2007 John Monash Scholar, Dr Gemma Sharp talks about her recent studies and the journey that took her to giving a TEDx talk on female psychology.
If someone had told me in 2010, after I completed my MSc in breast cancer research at Cambridge, that I would be asking a lecture theatre full of people in Australia to shout “vulva” at the top of their lungs 7 years later, I would have thought they were crazy! Well, that is exactly what has happened.
I started to notice during my time at Cambridge that I was becoming more interested in the behaviour of the people around me than the cancer cells in my tissue culture flasks. I wanted to talk with the patients who were actually being affected by breast cancer, not just their kindly donated tumour specimens. So, I returned to Australia to study psychology after completing my MSc. The field of psychology really appealed to me as it is taught using the “scientist-practitioner” framework. The premise of this framework is that empirical research informs how you deliver your clinical practise, and your clinical practise informs the development of your future research questions.
I originally continued research in the cancer field in my psychological studies, investigating the effectiveness of an appearance-based intervention to reduce sun-tanning behaviours and thus risk of skin cancer. However, the body image concern element of the project really captured my attention and I have been based predominantly in this field for the last 6 years.
So where does the vulva shouting come in? Well, I completed my PhD in Clinical Psychology at Flinders University in South Australia in late 2016, which was my seventh university degree and hopefully last for a little while! This research investigated the psychological predictors and outcomes of labiaplasty, the most common form of female genital cosmetic surgery, which involves the surgical reduction of the labia minora. According to the International Society of Aesthetic Plastic Surgery, labiaplasty is the world’s fastest growing cosmetic procedure and that is why I chose to focus on this topic.
I think we can sometimes be quite dismissive of people who have cosmetic procedures as superficial and vacuous, but who among us is entirely satisfied with how we look? I quickly learned through my research that genital appearance concerns are actually very common in girls and women and anyone can be affected. In general, young girls are hardly socialised or encouraged to ask questions or explore their genitalia. Instead, we tend to use euphemisms like “down there” or avoid talking about genitals altogether. This can create a sense of shame and embarrassment, which sometimes develops into genital appearance concerns in later life.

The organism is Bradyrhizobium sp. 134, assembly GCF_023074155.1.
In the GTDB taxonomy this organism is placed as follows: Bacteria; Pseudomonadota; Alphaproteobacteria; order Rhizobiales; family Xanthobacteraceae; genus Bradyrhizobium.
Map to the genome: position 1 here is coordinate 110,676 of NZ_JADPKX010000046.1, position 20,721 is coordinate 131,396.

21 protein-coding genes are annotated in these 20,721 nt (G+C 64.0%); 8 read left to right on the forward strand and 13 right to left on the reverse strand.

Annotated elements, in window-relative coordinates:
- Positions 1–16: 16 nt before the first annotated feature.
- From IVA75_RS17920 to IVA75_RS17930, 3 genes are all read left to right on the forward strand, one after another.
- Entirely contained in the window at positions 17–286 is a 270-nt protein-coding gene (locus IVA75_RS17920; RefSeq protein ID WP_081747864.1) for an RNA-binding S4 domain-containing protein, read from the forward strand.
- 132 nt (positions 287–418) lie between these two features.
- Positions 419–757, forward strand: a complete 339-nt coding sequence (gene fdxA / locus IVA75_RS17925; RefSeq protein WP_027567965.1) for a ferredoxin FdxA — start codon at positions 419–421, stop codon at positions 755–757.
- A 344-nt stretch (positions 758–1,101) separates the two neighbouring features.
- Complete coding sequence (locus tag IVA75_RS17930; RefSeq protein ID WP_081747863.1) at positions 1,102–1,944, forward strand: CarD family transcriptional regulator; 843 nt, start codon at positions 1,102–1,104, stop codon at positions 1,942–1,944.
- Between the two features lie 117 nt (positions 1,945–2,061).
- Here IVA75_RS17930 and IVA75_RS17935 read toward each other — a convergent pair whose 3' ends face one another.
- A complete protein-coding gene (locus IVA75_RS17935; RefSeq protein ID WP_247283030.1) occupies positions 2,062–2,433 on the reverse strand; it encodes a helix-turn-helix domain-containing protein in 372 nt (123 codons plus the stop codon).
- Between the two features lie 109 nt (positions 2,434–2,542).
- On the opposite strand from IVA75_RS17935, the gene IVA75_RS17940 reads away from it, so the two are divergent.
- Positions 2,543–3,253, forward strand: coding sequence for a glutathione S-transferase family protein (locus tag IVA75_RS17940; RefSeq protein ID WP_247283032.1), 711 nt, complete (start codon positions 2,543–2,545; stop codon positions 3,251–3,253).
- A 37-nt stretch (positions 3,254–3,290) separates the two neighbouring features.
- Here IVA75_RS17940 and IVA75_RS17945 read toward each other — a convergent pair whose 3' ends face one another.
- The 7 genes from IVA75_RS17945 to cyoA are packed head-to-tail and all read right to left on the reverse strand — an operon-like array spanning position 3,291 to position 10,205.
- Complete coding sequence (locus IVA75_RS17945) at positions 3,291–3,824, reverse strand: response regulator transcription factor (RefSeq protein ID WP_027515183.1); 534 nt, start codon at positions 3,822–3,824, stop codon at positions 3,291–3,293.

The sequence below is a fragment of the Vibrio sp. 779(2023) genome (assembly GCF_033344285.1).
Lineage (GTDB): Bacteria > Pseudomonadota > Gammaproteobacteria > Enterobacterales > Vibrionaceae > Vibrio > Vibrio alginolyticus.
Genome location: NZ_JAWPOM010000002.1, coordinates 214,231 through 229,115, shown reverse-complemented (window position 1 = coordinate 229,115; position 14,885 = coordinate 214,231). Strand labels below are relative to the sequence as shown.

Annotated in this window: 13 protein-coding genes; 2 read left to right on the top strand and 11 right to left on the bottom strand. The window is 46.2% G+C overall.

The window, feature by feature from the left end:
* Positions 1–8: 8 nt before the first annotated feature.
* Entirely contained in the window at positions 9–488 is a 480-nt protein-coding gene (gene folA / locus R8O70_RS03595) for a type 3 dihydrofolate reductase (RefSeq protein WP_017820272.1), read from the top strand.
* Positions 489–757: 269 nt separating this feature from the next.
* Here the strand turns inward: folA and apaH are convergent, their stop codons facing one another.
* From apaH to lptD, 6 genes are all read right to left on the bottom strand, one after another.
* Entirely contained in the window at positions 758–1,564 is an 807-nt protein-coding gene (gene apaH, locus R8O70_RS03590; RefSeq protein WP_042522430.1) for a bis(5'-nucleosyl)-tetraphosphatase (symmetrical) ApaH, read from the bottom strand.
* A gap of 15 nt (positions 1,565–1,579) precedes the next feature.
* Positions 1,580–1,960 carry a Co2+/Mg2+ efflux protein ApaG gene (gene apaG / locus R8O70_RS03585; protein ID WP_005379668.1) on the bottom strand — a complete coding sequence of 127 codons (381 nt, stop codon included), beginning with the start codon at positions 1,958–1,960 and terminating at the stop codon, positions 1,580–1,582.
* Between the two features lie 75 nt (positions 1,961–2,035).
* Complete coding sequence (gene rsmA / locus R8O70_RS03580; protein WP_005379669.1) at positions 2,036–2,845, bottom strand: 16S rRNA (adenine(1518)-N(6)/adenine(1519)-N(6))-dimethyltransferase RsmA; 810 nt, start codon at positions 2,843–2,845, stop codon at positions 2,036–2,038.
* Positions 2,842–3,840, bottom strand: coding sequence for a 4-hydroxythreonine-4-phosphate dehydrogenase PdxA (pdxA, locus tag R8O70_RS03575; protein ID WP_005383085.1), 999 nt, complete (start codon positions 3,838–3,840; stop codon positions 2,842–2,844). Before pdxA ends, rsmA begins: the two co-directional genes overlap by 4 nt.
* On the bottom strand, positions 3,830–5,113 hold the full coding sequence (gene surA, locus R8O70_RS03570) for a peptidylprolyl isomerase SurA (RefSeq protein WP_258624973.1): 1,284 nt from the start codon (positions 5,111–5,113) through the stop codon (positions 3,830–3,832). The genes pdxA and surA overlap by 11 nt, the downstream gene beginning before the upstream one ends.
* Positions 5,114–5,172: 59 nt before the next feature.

So, my mission has become to break down those societal taboos around a perfectly normal body part! I have been very fortunate to have support from organisations like ABC, as one of their Top 5 Under 40 Scientists (2017), as well as an invitation to give a TEDx talk (2017), and, most recently, support from the NHMRC through an Early Career Fellowship at Monash University (2018-2021). I am going to keep slowly chipping away at this issue throughout my fellowship and beyond in both my research and clinical practise with the aim that one day we can have open conversations about our bodies and appreciate the brilliance of human body’s design!
I am very grateful to the General Sir John Monash Foundation for their ongoing support of my diverse research career from Cambridge and beyond. Through my discussions with foundation members and scholars over the years, I realised that changing career pathways is the norm and very important for our self-development. In my opinion, being flexible and viewing life as one long learning experience, with all of its ups and downs, is the key to success. It was only through my experience as a John Monash Scholar in Cambridge that I learned this valuable lesson.
About Dr Gemma Sharp
Gemma completed her MSc in the Department of Oncology at Cambridge University in 2010. Her research focused on identifying the cellular origin of the various types of breast cancers, and the tumour-initiating mechanisms employed by these cells. Gemma is also a clinical psychologist (registrar), specialising in the treatment of eating disorders and body image concerns. After completing a one- year Post-Doc at Curtin University, Gemma started an NHMRC Early Career Research Fellowship at Monash University in 2018 where she is continuing her research on female genital cosmetic surgery.